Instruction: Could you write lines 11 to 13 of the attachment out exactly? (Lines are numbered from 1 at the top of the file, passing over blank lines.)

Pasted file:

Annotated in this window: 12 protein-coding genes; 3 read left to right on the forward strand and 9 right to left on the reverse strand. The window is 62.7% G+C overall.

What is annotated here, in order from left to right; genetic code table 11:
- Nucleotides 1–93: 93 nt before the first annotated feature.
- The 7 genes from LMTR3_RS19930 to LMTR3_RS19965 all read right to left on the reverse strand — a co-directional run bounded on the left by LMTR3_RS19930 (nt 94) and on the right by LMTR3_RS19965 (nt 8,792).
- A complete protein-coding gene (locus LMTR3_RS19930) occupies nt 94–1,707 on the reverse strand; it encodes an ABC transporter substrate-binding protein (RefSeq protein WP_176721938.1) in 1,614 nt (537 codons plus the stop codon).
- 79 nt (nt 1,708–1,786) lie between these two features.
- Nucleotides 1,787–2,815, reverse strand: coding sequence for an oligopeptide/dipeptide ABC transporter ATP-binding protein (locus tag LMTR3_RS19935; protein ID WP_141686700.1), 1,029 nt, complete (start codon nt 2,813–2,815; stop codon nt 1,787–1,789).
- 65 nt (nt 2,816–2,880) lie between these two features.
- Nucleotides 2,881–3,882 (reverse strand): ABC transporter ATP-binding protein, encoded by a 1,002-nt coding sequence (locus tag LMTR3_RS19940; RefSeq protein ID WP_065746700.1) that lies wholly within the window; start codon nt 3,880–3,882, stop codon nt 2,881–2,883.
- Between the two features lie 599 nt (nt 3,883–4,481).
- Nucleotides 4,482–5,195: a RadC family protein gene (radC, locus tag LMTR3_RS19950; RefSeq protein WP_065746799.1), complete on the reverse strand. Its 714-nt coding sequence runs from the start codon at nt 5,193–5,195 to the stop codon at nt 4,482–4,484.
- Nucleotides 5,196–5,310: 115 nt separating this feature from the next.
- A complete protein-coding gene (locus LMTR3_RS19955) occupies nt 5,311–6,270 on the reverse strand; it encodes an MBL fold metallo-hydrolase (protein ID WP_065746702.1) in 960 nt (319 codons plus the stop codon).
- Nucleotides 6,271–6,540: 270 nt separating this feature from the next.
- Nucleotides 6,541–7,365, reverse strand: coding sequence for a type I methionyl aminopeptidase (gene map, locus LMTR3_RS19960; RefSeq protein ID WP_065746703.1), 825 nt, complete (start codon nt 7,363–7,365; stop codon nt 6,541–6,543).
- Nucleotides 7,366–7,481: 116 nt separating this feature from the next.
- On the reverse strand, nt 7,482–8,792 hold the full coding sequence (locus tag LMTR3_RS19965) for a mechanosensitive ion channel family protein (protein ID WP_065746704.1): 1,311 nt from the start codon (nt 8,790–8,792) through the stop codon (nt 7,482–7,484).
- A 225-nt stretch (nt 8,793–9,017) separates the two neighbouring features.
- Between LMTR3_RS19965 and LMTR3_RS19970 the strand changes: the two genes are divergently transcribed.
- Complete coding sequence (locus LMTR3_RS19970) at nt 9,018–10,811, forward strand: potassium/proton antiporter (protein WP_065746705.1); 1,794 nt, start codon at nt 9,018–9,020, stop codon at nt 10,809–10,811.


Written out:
- Nucleotides 4,482–5,195: a RadC family protein gene (radC, locus tag LMTR3_RS19950; RefSeq protein WP_065746799.1), complete on the reverse strand. Its 714-nt coding sequence runs from the start codon at nt 5,193–5,195 to the stop codon at nt 4,482–4,484.
- Nucleotides 5,196–5,310: 115 nt separating this feature from the next.
- A complete protein-coding gene (locus LMTR3_RS19955) occupies nt 5,311–6,270 on the reverse strand; it encodes an MBL fold metallo-hydrolase (protein ID WP_065746702.1) in 960 nt (319 codons plus the stop codon).